A POLST Primer
On October 28th, 2015, Pinellas County Senator Jeff Brandes introduced a bill entitled “Physician Orders for Life Sustaining Treatment (POLST)”. POLST is an oxymoron. In our view, rather than sustaining lives, POLST will only open the door wider to covert euthanasia.
It is important to know first of all what organizations are driving POLST. The POLST concept originated at the Oregon Health and Science University Center for Ethics in Health Care (OHSU CFE). The National POLST Paradigm Task Force, which lobbies states to implement the use of POLST forms, has its national office at OHSU CFE. This connection is important to know because OHSU CFE was also responsible for producing the Oregon Death with Dignity Act: a Guidebook for Health Care Professionals, meant to help physicians implement requests for assisted suicide. Two members of the POLST Paradigm Task Force, Patrick Dunn, M.D., and Susan Tolle, M.D., were involved in issuing the Guidebook. Under the Oregon law, “death with dignity” is a euphemism for physician‑assisted suicide.
POLST is also being pushed by the Hemlock Society, now known as Compassion and Choices. The Hemlock Society was founded by Derek Humphrey, who helped his first wife kill herself. Humphrey’s second wife committed suicide too, after he abandoned her when she got breast cancer. A number of people have committed suicide using the do‑it‑yourself death information contained in Humphrey’s book, Final Exit.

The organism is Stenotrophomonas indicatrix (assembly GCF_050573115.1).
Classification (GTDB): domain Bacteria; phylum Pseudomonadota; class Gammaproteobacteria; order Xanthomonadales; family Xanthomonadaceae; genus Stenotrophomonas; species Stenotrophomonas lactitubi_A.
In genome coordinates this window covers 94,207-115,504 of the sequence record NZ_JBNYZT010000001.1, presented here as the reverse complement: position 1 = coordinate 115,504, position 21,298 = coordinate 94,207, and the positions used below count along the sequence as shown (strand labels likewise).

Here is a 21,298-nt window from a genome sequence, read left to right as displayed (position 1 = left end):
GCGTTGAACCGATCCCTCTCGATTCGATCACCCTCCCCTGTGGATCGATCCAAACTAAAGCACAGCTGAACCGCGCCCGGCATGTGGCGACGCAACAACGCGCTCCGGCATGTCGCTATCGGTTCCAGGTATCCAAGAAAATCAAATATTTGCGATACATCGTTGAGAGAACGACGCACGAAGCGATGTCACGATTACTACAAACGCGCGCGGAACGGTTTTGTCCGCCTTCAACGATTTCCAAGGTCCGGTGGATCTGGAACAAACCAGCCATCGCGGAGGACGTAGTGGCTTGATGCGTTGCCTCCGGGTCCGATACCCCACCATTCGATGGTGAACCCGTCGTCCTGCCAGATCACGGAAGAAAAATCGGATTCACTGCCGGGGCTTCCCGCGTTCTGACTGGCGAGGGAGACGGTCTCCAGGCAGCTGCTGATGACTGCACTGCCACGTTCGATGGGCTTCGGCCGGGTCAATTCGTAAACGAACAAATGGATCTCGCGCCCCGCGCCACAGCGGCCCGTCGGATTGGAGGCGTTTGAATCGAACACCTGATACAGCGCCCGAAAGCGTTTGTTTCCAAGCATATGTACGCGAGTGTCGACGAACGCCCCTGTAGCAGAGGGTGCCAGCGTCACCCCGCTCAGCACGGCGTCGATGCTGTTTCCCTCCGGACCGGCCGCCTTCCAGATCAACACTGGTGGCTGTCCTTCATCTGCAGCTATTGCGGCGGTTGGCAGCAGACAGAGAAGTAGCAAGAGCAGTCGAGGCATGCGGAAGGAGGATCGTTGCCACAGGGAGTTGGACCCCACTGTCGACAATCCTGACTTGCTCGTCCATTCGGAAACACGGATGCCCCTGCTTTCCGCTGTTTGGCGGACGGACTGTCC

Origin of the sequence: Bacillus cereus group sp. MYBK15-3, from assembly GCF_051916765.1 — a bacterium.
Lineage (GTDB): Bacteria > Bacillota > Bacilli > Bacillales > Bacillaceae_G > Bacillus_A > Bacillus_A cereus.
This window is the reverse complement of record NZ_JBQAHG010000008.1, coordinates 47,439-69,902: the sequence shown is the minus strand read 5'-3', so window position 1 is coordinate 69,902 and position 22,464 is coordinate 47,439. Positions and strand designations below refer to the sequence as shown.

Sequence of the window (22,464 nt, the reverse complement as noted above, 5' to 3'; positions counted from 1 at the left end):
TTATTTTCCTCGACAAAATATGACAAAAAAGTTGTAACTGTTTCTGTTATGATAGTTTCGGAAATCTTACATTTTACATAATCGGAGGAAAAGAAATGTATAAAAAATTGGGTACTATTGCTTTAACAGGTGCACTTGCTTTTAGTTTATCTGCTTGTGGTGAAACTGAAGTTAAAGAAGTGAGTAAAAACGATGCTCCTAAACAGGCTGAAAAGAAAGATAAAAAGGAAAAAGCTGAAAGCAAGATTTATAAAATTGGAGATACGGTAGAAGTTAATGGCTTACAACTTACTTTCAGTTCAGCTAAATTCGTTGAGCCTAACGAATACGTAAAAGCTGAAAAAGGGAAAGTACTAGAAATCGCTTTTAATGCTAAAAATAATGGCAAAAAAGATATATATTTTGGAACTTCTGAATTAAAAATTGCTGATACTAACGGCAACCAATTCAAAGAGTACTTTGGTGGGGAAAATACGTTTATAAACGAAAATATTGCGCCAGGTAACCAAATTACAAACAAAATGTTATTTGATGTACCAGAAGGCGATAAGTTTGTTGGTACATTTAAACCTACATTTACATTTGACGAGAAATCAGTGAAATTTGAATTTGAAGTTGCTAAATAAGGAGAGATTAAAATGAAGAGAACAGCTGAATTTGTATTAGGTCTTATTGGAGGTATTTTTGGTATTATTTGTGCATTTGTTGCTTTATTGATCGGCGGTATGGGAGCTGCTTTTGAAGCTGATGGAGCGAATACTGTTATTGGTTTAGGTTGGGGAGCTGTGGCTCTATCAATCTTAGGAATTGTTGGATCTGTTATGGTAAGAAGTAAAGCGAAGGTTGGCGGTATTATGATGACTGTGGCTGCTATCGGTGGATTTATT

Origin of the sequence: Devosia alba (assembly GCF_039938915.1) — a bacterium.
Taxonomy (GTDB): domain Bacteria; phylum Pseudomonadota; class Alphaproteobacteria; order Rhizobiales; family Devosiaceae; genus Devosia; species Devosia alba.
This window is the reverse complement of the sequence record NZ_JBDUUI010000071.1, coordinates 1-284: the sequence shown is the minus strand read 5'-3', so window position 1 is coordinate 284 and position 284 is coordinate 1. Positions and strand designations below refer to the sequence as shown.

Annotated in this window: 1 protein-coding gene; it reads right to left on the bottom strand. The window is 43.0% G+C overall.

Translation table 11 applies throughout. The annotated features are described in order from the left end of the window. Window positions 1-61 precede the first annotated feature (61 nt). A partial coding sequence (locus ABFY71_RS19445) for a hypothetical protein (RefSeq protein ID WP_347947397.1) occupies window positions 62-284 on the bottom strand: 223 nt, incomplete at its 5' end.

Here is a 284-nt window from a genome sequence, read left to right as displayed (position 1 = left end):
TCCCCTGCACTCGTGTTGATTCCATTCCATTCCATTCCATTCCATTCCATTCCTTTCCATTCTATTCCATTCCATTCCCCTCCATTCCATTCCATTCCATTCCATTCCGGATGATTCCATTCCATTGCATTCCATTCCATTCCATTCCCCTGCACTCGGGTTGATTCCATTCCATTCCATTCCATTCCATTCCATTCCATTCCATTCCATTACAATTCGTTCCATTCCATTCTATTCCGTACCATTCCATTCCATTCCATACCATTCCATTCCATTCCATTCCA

Florida’s state coordinator for POLST is the FSU Center for Innovative Collaboration in Medicine and Law. In its inaugural “Florida POLST Newsletter” the Center openly linked to the
Hemlock Society of Florida, mentioning its collaboration in a POLST legislative advocacy campaign.
Besides our fears about the aims of its national and state advocates, here is a list of specific dangers we find in this legislation: